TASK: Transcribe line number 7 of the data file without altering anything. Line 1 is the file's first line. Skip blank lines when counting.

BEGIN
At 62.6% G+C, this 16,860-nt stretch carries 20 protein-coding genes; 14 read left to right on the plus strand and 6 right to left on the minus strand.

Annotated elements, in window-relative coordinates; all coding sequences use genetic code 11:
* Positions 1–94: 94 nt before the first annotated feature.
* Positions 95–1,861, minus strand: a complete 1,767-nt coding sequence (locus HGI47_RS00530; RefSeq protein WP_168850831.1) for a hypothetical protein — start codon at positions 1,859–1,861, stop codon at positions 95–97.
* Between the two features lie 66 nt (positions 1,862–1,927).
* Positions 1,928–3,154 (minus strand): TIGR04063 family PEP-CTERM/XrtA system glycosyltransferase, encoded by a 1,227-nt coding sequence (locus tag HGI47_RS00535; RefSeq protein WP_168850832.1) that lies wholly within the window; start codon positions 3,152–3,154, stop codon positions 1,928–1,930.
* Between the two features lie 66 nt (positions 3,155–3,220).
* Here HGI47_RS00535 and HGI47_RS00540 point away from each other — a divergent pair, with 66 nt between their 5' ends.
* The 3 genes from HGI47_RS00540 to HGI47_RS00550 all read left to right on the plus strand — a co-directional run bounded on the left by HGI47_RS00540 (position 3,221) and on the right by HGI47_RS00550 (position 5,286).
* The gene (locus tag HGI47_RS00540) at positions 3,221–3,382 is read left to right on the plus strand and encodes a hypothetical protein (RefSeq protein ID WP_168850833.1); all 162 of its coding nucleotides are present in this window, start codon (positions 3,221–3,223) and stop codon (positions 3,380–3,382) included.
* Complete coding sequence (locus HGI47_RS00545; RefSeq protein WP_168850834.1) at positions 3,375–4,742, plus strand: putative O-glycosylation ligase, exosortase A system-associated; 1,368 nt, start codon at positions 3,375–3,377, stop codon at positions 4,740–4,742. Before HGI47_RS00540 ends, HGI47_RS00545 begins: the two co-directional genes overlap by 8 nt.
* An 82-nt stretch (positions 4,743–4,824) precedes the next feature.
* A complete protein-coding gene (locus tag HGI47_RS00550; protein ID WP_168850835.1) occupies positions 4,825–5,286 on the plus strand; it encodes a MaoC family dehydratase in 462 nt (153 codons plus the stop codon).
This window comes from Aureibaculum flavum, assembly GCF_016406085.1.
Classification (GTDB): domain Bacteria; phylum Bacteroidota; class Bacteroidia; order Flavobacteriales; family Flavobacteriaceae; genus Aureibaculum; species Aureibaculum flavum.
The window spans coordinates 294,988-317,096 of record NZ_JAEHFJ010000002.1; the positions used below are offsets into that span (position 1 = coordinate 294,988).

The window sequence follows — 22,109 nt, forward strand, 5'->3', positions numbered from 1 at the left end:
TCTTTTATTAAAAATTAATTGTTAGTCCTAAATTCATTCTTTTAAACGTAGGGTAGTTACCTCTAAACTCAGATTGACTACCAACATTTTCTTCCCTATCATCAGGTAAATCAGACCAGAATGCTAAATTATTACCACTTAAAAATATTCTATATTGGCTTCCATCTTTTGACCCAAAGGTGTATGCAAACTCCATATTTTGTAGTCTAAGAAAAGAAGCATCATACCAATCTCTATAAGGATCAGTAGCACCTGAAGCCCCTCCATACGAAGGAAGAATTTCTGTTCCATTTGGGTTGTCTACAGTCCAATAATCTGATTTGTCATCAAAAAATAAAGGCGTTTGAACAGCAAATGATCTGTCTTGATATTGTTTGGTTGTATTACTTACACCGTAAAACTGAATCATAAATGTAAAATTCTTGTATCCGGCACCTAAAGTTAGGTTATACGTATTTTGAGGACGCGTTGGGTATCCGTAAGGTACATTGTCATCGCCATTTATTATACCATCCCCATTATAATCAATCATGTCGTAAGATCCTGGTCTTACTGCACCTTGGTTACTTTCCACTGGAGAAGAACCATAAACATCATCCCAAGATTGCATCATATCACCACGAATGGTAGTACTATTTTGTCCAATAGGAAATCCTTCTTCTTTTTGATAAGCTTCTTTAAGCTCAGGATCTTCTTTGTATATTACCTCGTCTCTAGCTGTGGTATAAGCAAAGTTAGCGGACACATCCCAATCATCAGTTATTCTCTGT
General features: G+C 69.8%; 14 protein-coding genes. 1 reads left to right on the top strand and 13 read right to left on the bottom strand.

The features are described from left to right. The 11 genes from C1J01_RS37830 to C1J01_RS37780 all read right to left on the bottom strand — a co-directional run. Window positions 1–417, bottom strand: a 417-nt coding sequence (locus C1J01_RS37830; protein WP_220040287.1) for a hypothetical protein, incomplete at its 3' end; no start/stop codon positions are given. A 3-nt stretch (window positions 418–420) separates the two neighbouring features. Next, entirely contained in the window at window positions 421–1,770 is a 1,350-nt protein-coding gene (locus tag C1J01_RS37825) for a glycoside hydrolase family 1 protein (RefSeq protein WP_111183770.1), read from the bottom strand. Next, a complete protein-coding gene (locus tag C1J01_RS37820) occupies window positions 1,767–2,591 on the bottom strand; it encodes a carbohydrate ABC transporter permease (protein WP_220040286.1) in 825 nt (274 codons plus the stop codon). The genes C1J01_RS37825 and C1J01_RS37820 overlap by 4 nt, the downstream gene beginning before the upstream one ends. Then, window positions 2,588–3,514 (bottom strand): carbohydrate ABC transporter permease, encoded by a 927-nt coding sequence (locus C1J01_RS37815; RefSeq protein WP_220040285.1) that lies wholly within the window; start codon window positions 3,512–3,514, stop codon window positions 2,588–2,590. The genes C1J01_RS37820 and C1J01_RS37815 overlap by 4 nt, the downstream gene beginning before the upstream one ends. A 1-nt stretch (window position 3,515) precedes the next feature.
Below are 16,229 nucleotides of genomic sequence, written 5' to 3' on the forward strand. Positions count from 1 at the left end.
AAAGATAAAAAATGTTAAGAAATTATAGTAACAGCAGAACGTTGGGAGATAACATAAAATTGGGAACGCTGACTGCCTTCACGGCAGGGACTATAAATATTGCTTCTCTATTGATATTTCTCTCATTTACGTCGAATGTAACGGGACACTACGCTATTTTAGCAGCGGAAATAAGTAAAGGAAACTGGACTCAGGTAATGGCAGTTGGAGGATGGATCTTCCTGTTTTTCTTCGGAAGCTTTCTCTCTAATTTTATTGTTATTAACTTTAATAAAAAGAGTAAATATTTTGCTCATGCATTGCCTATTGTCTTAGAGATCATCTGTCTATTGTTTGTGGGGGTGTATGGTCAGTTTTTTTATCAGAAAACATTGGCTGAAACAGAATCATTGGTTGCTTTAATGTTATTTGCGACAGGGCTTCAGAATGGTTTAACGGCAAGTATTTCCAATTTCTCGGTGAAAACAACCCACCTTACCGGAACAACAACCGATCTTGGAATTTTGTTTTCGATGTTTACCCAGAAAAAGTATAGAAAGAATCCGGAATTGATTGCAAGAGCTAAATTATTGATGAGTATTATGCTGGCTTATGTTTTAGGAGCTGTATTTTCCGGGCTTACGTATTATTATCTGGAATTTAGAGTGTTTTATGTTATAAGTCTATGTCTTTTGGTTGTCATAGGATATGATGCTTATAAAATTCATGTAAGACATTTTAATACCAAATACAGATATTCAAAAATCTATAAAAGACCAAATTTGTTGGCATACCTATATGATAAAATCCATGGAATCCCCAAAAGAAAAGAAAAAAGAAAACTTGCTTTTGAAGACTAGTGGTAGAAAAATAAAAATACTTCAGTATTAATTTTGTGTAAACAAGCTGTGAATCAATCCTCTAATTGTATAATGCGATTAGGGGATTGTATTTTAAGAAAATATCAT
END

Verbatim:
* Between the two features lie 66 nt (positions 3,155–3,220).